The Other Side of Evangelism

The following article appeared in our Messianic Israel Herald Magazine,
Volume 3 Issue 1, Saint Cloud, FL.
It was Reproduced and used by paid permission from the Jerusalem Report Magazine.

The following article appeared in the Magazine, The Jerusalem Report, and was written for a Jewish audience; we [the MIA] are reprinting it here so that Believers in Messiah Yeshua might be made aware of the fact that a staggering number are denying that He is the Messiah, and are converting to Judaism. Unfortunately, in the many years since the article was written the problem of conversion to Judaism has not improved.

Copyright The Jerusalem Report
Issue: December 3, 2001, page 36.
Reprinted with permission.

by Ronda Robinson, Knoxville, Tennessee

Cross and Kippah A funny thing often happens on the way to trying to convert Jews to Christianity: The Christians convert to Judaism

Joe Urso comes from a solid Christian background. His father’s family were practicing Catholics. His mother’s were Protestants. “We were exposed to both religions growing up, but didn’t practice either at home,” recalls the 41-year-old postal worker.

One Christmas Eve a few years ago, Urso was fighting traffic after a last-minute dash to the shopping mall here in Knoxville when he heard a Sabbatarian preacher on the radio talking about the holiday’s pagan roots. Then the speaker turned to the observance of Shabbat and basic elements of kashrut, reflecting the interest in Jewish ritual among Sabbatarians – Christians, such as Seventh Day

Adventists, who observe Saturday as the Sabbath because they take the laws of the Old Testament as truth. “It really triggered something in me that I wanted to investigate further,” says Urso.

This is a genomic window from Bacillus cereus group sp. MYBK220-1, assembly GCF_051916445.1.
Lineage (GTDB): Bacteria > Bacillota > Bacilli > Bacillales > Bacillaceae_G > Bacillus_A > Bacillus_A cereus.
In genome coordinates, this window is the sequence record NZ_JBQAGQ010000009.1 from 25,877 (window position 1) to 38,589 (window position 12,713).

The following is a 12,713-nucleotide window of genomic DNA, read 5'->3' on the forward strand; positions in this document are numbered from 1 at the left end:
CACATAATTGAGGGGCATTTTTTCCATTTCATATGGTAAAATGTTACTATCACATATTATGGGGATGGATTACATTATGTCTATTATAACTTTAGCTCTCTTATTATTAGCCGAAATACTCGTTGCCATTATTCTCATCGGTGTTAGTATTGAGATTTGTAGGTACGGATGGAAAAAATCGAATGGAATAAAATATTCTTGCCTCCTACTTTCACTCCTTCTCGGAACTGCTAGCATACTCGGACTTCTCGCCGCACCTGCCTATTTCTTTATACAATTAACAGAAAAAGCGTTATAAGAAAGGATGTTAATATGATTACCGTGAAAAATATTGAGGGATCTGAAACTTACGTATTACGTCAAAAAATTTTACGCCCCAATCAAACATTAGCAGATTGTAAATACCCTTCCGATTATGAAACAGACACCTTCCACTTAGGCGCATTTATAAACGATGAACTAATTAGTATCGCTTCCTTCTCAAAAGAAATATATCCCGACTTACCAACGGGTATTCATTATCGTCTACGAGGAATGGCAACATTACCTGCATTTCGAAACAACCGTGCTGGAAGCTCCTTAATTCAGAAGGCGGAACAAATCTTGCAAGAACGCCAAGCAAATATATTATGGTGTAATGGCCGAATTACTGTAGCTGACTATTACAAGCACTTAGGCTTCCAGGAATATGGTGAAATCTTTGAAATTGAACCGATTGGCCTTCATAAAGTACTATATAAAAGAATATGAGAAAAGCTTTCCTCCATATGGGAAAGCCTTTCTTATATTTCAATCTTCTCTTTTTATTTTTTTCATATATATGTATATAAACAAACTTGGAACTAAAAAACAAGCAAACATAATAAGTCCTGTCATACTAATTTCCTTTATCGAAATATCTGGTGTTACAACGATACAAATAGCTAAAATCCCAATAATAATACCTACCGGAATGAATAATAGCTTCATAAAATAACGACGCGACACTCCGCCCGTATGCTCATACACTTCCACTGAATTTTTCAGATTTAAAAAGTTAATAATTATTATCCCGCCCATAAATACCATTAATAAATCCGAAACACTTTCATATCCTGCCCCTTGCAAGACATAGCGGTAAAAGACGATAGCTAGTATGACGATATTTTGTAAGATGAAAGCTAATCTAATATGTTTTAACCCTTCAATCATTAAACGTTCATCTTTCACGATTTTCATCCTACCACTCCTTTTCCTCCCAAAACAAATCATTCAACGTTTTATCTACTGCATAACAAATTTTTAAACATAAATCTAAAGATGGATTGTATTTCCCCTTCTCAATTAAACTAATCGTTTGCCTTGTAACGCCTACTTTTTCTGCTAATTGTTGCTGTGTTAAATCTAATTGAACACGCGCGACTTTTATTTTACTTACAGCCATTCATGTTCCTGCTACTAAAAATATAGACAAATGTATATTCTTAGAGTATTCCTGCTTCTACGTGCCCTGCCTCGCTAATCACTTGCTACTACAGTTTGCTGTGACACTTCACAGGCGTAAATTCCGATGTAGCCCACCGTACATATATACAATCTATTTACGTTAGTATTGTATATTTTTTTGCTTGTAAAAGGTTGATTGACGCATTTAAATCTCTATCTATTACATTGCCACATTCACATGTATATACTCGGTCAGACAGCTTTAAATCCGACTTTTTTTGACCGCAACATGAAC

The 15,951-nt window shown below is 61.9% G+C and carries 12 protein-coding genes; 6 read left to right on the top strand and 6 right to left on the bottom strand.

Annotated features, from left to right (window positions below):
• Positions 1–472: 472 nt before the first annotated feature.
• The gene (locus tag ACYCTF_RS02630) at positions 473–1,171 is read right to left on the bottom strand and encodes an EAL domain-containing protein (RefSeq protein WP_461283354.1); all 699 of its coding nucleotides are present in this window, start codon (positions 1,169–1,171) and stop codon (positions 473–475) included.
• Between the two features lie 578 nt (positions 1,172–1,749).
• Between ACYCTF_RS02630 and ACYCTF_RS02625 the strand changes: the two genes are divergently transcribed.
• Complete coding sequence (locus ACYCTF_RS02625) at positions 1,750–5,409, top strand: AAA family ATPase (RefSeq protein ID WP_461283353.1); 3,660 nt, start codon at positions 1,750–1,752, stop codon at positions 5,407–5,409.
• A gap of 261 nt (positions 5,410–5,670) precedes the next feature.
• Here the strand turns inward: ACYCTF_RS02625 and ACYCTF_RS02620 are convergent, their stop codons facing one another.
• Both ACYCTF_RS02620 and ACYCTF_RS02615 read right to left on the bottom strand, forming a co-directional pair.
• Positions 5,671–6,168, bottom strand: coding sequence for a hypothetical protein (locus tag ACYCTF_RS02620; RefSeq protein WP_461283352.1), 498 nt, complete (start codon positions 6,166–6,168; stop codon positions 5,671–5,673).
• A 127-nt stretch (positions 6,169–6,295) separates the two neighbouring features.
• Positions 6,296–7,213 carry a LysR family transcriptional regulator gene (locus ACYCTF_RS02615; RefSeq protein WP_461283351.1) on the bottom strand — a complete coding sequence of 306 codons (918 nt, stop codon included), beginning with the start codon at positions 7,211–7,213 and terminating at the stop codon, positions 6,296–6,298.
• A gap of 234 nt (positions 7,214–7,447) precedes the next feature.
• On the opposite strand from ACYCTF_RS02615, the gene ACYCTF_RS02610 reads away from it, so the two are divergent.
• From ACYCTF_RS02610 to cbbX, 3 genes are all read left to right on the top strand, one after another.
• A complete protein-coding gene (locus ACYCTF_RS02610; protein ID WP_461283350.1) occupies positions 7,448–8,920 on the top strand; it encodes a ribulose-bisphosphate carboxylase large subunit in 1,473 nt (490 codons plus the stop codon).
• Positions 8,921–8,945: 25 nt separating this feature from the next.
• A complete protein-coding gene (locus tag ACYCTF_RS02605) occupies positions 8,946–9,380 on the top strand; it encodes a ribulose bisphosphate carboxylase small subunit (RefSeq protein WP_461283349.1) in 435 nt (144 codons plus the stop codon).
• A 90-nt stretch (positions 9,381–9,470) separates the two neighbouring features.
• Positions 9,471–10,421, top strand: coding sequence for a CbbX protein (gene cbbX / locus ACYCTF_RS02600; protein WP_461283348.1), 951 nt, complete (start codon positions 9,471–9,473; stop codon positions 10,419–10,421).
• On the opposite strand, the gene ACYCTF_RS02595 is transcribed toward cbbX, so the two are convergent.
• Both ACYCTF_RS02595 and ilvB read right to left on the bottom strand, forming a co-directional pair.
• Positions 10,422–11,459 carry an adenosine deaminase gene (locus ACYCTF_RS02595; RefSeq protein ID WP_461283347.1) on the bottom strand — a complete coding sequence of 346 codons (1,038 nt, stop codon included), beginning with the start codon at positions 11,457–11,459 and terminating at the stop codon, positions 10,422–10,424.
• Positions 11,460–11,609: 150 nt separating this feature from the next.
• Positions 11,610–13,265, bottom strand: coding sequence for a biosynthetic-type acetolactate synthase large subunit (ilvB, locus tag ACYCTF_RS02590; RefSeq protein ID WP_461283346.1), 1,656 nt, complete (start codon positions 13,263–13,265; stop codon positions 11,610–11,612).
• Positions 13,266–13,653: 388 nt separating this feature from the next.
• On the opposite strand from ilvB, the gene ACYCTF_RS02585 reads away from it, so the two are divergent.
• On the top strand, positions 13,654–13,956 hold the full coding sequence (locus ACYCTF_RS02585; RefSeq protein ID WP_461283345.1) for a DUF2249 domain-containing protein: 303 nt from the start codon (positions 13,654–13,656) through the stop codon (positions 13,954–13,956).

So began a spiritual journey that saw Urso pass through the messianic movement and ultimately into mainstream Judaism.

He underwent a Conservative conversion one and a half years ago, and is now studying for an Orthodox conversion. He is Shabbat-observant, keeps kosher, lays tefillin every day, recites the morning, afternoon and evening prayers, and wears tzitzit and a yarmulke.

And his story is far from unique. Indeed, Joe Urso’s journey to Judaism reflects a little known but widespread phenomenon in the world of evangelism: After attending “messianic” congregations – where the membership is mostly gentile and the mission is to evangelize Jews – many Christians end up becoming Jewish.

“The more these fundamentalist churches try to evangelize Jews … the more parishioners are going to ultimately wind up in a legitimate synagogue,” says Tovia Singer, an Orthodox rabbi who heads Outreach Judaism, in Monsey, New York, an association dedicated to countering the efforts of Christian groups and cults who target Jews for conversion. “It’s very common. I’ve seen it all over the country, particularly in the South. It backfires on them.”

The 340 “messianic” congregations around the United States are “churches that are designed to mimic synagogues,” says Singer. They use the term “messianic Jew” as a selling point to state that they have not abandoned their Jewishness. But only 15 percent of their members are Jews who have accepted Jesus as the messiah, he says. Singer puts the total number of “Hebrew-Christians” in the U.S. at about 200,000. He claims much the same number of gentiles – people like Joe Urso – have ended up converting to Judaism, but says it’s hard to track what churches they’re leaving to embrace the tradition.

Urso recalls how that Sabbatarian preacher on the radio so piqued his interest that he found himself sitting in his car until the show had ended. As a Christian, he’d always heard that the dietary laws in the Torah were passé, and so the preacher had him asking himself, “If these things that I’d been taught weren’t true, what else had I been taught and accepted blindly?”

Soon after that he did what many opposite-direction converts have done: He found a church with a hint of a Jewish flavor. The Seventh Day Church of God met on Shabbat and observed some elements of kashrut and the Jewish holidays.

“It was still 100 percent Christian,” says Urso. “All the holidays had a subliminal message about Christianity, but still it exposed me to more of Torah.” For instance, on Passover the three matzot were said to represent the Trinity, and the afikoman, the resurrection of Christ.